With Rey’s diminutive size there’s also a great underdog story about someone who doesn’t fit the typical WWE mold.
The series would not be without tragedy as naturally, Mysterio would have to discuss both his friend Eddie Guerrero’s death as well as the in-ring death of Perro Aguayo Jr.
Ultimately a Mysterio “Last Ride” would allow Mysterio to give his son a much-needed push and end his career on a high note. We might even be treated to Mysterio unmasking as a symbolic exit from in-ring action.
Kurt Angle is a bona fide Olympian who won a gold medal with a “broken freakin’ neck.”
After Kurt Angle’s last run in the company, it’s easy to forget that the man John Cena called “the most gifted all-around performer we have ever had step into a ring” has hit rock bottom more than once or twice during his career, with addictions to painkillers and alcohol plaguing his career. Back in 2006, Vince McMahon reportedly released Angle because he thought he might die if he kept up with his lifestyle.
A Kurt Angle last ride would cover his Olympic years, and of course his time in WWE, TNA, and return to WWE.
But the story isn’t just a career trajectory for someone as naturally talented as Angle, this series isn’t about one more match, but instead Angle getting his life together and coming home to WWE.
There are plenty of stories of Angle backstage as well. He almost joined ECW if it weren’t for a segment where Raven crucified Sandman using a barbed-wire cross which turned him off the idea.
He famously challenged Brock Lesnar to a wrestling match to prove who was better and got into a wrestling match on a plane with Vince McMahon which prompted a half-awake Undertaker to put him in a chokehold.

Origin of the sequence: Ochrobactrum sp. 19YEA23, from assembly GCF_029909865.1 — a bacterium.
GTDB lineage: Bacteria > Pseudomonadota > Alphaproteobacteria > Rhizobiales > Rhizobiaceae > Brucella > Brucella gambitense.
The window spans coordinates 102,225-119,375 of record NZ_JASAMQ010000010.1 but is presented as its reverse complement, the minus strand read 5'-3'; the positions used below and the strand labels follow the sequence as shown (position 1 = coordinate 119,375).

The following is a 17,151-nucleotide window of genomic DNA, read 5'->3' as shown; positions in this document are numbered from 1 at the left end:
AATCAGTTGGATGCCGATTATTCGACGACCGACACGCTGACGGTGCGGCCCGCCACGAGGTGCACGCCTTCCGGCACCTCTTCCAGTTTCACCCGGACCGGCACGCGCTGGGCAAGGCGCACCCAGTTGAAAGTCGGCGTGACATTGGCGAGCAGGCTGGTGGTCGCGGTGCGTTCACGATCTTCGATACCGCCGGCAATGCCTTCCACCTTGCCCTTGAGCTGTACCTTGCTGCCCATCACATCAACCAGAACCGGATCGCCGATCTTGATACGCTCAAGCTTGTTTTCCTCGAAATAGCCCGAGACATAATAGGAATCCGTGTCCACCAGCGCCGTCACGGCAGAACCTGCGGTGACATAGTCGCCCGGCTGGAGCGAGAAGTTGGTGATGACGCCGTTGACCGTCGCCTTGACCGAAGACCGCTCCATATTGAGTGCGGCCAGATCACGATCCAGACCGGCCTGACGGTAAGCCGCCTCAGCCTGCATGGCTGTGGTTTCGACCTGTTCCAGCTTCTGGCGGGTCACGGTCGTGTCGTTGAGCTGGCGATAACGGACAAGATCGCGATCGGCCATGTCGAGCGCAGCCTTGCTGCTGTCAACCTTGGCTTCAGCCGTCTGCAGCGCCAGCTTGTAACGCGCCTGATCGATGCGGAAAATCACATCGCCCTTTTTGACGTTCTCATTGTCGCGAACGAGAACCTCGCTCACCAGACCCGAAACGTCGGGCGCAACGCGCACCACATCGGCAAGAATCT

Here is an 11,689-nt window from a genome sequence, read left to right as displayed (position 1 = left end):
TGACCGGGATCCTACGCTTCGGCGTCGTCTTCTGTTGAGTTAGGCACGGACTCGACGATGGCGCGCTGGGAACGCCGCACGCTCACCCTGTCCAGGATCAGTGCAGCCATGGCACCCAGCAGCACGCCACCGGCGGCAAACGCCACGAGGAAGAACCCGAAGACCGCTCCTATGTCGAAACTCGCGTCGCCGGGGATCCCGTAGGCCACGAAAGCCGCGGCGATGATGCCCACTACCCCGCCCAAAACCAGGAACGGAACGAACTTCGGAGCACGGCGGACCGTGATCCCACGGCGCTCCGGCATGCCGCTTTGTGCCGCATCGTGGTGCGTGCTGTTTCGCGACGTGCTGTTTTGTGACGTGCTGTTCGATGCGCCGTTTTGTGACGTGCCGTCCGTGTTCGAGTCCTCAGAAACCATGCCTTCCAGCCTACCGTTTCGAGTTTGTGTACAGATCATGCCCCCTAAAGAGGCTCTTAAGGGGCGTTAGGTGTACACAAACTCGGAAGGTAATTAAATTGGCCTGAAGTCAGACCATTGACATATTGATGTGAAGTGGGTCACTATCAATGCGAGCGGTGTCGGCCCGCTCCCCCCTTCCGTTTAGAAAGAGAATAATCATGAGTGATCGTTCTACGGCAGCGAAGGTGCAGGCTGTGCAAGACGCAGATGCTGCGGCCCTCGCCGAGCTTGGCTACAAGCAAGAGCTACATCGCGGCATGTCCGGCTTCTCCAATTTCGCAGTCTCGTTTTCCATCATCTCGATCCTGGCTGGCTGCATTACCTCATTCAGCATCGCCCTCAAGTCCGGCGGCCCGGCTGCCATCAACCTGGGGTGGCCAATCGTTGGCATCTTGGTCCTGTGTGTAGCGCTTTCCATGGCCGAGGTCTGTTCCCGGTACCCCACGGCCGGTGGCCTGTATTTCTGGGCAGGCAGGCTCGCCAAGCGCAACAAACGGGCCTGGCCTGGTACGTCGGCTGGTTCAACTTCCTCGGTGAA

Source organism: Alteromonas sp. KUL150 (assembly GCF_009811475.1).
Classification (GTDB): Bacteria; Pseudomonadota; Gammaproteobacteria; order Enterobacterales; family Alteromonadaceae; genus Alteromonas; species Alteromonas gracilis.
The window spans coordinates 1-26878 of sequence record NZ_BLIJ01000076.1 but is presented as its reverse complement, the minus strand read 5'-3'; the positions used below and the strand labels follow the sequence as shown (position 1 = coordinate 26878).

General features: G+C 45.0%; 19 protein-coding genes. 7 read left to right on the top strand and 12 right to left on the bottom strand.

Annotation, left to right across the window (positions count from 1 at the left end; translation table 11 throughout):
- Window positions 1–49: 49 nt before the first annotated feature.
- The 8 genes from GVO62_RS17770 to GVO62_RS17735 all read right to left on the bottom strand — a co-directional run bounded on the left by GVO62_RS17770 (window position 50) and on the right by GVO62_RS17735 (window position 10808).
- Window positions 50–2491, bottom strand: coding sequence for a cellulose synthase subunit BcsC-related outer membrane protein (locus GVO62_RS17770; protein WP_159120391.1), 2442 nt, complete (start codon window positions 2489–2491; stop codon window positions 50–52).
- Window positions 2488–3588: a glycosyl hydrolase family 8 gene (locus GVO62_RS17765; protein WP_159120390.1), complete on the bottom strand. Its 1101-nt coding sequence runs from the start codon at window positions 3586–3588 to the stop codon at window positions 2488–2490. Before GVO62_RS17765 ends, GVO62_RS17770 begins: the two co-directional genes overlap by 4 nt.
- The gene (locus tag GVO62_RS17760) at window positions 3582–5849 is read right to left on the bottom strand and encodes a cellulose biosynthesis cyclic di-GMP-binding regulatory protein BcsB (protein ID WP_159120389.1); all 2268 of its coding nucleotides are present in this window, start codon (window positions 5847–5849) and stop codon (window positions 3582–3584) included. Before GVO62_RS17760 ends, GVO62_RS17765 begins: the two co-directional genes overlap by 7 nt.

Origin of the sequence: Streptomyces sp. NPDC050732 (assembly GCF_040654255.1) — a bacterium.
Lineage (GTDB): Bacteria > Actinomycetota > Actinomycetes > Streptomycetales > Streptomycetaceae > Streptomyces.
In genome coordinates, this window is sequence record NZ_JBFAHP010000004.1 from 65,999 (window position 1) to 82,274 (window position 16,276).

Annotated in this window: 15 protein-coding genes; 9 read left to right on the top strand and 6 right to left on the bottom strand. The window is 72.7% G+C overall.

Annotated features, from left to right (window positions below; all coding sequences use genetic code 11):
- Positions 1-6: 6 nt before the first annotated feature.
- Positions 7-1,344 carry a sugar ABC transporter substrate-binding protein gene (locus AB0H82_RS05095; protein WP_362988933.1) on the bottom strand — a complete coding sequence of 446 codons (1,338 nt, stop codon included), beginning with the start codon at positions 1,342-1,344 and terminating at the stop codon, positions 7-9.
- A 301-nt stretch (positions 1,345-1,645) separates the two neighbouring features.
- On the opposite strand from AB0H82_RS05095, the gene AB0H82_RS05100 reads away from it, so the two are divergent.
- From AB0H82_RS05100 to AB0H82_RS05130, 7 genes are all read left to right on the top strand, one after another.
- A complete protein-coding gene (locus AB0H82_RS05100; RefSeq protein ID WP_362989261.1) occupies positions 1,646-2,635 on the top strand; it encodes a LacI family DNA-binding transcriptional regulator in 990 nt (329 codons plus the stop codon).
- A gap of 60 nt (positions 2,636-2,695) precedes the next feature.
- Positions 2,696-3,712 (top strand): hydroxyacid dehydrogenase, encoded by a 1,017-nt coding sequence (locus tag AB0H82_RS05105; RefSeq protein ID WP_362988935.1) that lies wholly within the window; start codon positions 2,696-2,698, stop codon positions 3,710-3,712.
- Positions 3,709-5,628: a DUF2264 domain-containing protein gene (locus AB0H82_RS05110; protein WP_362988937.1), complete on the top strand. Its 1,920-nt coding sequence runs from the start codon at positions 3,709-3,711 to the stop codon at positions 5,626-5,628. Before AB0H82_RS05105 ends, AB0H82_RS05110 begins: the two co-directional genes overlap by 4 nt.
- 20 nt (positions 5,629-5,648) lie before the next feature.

After the 2013 Royal Rumble, CM Punk and WWE had an acrimonious split. In a business known for messy breakups, it was one of the messier, involving a podcast that led to legal issues, petty gestures on both sides, and effectively caused Punk to burn all bridges to wrestling on the way out (including with his former best friend, Colt Cabana).
While Punk, has spent the past few years focused on MMA and competing in UFC, rather unsuccessfully (which to be fair to the now 41-year-old, he was never going to be prepared for), he has softened a bit on his hardline anti-wrestling standpoint and even appeared on Fox’s recently canceled Smackdown pre-show “Talking Smack.”
The premise of a Punk “Last Ride” series would be Punk coming back to pro wrestling for one more match. This one feels like a long shot, but would make for one of wrestling’s biggest comeback stories.
Unlike Taker, CM Punk isn’t quiet, his character is by all accounts, himself, but it’s too good to pass up a story like this. The man who gave us the pipebomb can be inflammatory to a fault, but a documentary might help to give some clearer insight into the last couple of years for one of wrestling’s biggest and most iconoclastic stars.